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Childhood peanut allergy linked with other legume allergies


 

French children with peanut allergy tend to have reactions to other legumes, including soy, lentil, pea, bean, lupin, and fenugreek, and those other allergies often lead to anaphylactic reactions, a retrospective study from France reports.

“Among children allergic to peanut, at least two-thirds were sensitized to one other legume, and legume allergy was diagnosed in one-quarter of the sensitized patients,” wrote senior study author Amandine Divaret-Chauveau, MD, of Centre Hospitalier Universitaire de Nancy, Vandoeuvre-les-Nancy, and colleagues. The report is in Pediatric Allergy and Immunology.

People worldwide are eating more legumes these days, the authors noted. High in protein, low in unsaturated fats, with low production costs, legumes are important components of increasingly vegetarian, healthy, sustainable diets.

Food allergens are the most common childhood triggers of allergic reactions. Among children in France, legumes cause 14.6% of food-related anaphylactic reactions, with peanut as the main allergen, they added.

Dr. Divaret-Chauveau and colleagues assessed the prevalence and relevance of sensitization to legumes among all children and adolescents aged 1-17 years who had peanut allergy and had been admitted to one academic pediatric allergy department over roughly 3 years, beginning in early 2017. For the 195 study participants, peanut allergy had been confirmed, and they had been documented to have consumed or to have sensitization to at least one non-peanut legume; 69.7% were boys.

The researchers analyzed data on consumption history, skin prick tests, specific immunoglobulin E status, prior allergic reactions, and oral food challenges for each legume. They found the following:

  • Among the 195 children with peanut allergy, 98.4% had at least one other atopic disease.
  • Of the 195 children with peanut allergy, 122 (63.9%) were sensitized to at least one other legume. Of these 122 children, 66.3% were sensitized to fenugreek, 42.2% to lentil, 39.9% to soy, and 34.2% to lupin.
  • Allergy to one or more legumes was confirmed for 27.9% of the 122 sensitized children, including 4.9% who had multiple legume allergies. Lentil, lupin, and pea were the main allergens.
  • Of the 118 children also having a non-legume food allergy, the main food allergens were egg (57.6%), cow’s milk (33.0%), cashew (39.0%), pistachio (23.7%), and hazelnut (30.5%).
  • Fifty percent of allergic reactions to non-peanut legumes were severe, often showing as asthma. Atopic comorbidities, including asthma, in most participants may have contributed to the severity of allergic reactions, the authors noted.

Allergy awareness needs to grow with plant-based diets

“The high prevalence of legume sensitization reported in our study highlights the need to explore legume consumption in children with PA [peanut allergy], and the need to investigate sensitization in the absence of consumption,” they added.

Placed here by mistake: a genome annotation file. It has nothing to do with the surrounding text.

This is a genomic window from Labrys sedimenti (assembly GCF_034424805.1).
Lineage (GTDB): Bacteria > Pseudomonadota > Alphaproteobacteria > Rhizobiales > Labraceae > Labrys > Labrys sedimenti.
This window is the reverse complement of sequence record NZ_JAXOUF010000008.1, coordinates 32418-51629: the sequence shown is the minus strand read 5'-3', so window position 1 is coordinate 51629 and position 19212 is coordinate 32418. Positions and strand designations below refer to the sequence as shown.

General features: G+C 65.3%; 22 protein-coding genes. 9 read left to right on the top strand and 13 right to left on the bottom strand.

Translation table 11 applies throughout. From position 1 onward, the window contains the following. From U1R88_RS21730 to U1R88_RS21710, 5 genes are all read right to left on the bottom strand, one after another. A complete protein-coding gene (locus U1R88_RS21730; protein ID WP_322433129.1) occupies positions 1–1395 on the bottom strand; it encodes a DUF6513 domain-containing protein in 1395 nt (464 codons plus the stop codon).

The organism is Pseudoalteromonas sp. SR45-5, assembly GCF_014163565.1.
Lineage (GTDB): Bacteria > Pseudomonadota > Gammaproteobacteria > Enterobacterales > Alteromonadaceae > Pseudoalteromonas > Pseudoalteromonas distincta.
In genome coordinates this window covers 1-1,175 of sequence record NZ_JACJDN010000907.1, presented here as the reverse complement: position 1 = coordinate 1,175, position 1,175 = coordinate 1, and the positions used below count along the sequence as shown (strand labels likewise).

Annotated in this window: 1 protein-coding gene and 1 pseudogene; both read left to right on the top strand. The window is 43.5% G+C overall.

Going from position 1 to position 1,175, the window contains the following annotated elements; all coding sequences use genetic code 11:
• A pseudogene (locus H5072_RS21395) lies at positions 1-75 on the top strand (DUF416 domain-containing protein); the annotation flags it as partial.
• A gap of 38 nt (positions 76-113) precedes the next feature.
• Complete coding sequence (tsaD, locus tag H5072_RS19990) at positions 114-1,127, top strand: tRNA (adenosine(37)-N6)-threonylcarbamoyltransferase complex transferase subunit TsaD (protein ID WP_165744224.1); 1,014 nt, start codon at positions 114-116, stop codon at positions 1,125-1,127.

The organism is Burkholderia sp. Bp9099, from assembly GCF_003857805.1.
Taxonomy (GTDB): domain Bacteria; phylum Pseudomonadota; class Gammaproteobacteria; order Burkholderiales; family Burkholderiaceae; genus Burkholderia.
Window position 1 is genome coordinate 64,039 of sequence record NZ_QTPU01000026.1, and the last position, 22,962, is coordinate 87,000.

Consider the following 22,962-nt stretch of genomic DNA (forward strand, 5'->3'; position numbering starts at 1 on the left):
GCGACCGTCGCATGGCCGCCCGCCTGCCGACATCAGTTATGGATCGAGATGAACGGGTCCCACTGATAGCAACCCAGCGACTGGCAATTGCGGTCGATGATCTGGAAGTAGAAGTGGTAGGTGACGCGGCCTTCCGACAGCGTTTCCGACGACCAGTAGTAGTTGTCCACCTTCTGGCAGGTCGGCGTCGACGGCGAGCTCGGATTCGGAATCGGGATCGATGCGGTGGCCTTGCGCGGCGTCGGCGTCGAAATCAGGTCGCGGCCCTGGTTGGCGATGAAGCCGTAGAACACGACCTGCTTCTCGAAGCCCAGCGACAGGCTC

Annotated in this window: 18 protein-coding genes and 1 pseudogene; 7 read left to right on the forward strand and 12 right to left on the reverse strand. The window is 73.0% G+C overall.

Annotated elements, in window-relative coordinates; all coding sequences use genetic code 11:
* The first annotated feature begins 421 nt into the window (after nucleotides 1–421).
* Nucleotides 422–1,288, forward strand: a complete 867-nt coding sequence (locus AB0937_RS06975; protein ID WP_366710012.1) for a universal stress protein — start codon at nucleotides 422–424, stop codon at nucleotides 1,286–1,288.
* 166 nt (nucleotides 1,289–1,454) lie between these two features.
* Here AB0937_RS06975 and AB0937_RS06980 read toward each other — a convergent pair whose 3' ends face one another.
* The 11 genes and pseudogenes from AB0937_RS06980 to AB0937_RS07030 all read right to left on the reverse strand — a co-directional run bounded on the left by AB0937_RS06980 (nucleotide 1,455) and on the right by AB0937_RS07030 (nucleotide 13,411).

Jodi A. Shroba, MSN, APRN, CPNP, coordinator for the Food Allergy Program at Children’s Mercy Kansas City, in Missouri, told this news organization that few data are available in the literature regarding allergies to legumes other than peanut.

“It was interesting that these authors found such a high legume sensitization in their peanut-allergic patients,” Ms. Shroba, who was not involved in the study, said by email. “As more people are starting to eat plant-based diets, it is important that we better understand their allergenicity and cross-reactivity so we can better help guide patient management and education.”

Deborah Albright, MD, assistant professor of pediatrics at the University of Pittsburgh, agreed.

“As plant-based protein consumption broadens worldwide, awareness of the potential for cross-reactivity and co-allergy amongst legumes will become increasingly important,” she said by email.

“However, positive allergy tests do not reliably correlate with true food allergy; therefore, the diagnosis of legume co-allergy should be confirmed by the individual patient’s history, a formal food challenge, or both,” advised Dr. Albright. She was not involved in the study.

“Cross-sensitization to other legumes in patients with a single legume allergy is common; however, true clinical reactivity is often not present,” she added. “Also, legume allergy test sensitization rates and objective reactivity on food challenge can vary by region, depending on diet and pollen aeroallergen exposure.

“Systematic exploration of tolerance versus co-allergy to other legumes should be considered in patients allergic to peanut or other legumes,” Dr. Albright said.

The authors recommend further research and registry data collection of legume anaphylaxis.

Details regarding funding for the study were not provided. The authors, Ms. Shroba, and Dr. Albright report no relevant financial relationships.

A version of this article first appeared on Medscape.com.

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